Protestors take to the streets as Syria’s crisis enters its third year

A Syrian girl living in Jordan, with her face painted with the Syrian revolutionary flag, attends a protest marking two years since the start of the uprising, in front of the Syrian embassy in Amman. (Reuters)

The people of Syria woke up to news that regime forces have killed more than 50 civilians Friday, marking the two-year anniversary of the country’s crisis. The end of violence is nowhere to be seen as reports that Assad warplanes are shelling neighborhoods in Damascus and other parts of the country spread.

Despite the regime’s violent history in cracking down on unarmed protesters, who were inspired by the 2011 Arab Spring, Syrians took to the streets in major cities – including Homs, Aleppo, Daraa and Damascus – across the country demanding the fall of the regime and freedom.

By early Friday morning, insurgents in Aleppo’s suburb town of Khan Toman had claimed control over a regime’s weapons warehouse, which had a large number of missiles that the Assad forces have used to crush dissent.

 

Meanwhile, clashes broke out in the capital along the main road leading to Damascus International Airport and mortar shells fell on houses in various neighborhoods in Jaramanah and Jawbar killing and injuring civilians.

According to the United Nations, the rebel Free Syrian Army has seized 75 percent of the country’s territory, but a growing concern of developed tensions between liberals, moderate Muslims and powerful Islamists is raising international fears of a collapse into sectarian bloodbath.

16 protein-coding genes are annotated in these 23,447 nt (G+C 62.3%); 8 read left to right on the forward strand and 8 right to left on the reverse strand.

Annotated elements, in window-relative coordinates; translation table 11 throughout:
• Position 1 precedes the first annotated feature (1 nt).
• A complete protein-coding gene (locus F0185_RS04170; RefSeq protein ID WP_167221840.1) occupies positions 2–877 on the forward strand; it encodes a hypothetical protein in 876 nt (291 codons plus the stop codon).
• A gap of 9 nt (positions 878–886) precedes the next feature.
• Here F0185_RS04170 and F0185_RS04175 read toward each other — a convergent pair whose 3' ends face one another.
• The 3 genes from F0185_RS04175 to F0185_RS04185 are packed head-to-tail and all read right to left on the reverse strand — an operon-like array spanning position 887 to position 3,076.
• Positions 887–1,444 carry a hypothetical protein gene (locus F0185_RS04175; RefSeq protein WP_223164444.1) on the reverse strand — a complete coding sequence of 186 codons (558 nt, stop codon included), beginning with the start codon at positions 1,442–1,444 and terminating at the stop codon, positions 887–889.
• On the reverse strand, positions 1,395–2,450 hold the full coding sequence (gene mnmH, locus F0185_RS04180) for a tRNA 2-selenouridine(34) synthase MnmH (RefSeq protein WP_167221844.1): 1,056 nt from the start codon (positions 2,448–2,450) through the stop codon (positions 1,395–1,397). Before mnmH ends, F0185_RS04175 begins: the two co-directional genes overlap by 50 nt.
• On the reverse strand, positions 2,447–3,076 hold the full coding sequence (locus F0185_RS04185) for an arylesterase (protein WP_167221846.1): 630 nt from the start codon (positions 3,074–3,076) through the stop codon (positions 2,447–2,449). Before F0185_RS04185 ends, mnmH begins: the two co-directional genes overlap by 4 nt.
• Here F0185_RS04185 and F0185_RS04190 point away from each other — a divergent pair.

The Syrian Human Rights Watch has released a report that an average of 135 civilians are killed daily, prompting an ever-growing number of Syrians to take up arms.

“There is nothing to fear anymore, whether we hide in our homes or get out on the streets, we see death every minute of the day,” said 27-year-old activist Mouayyed from Homs.

The head of the International Committee of the Red Cross’s regional operation also commented on the shocking number of civilians killed every day, telling AFP: “Is deplorable that high numbers of civilian casualties are now a daily occurrence to which people are unfortunately getting accustomed.”

In the last two years, more than 80,000 people have been killed, at least one million have been displaced and the country’s economy has practically crashed.

Syrian President Bashar al-Assad came to power in 2000 after the death of his father, Hafez. The then 35-year-old president was popular among his people and was admired for his new approaches of reform and more liberal views.

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Last Update: Saturday, 16 March 2013 KSA 10:08 - GMT 07:08
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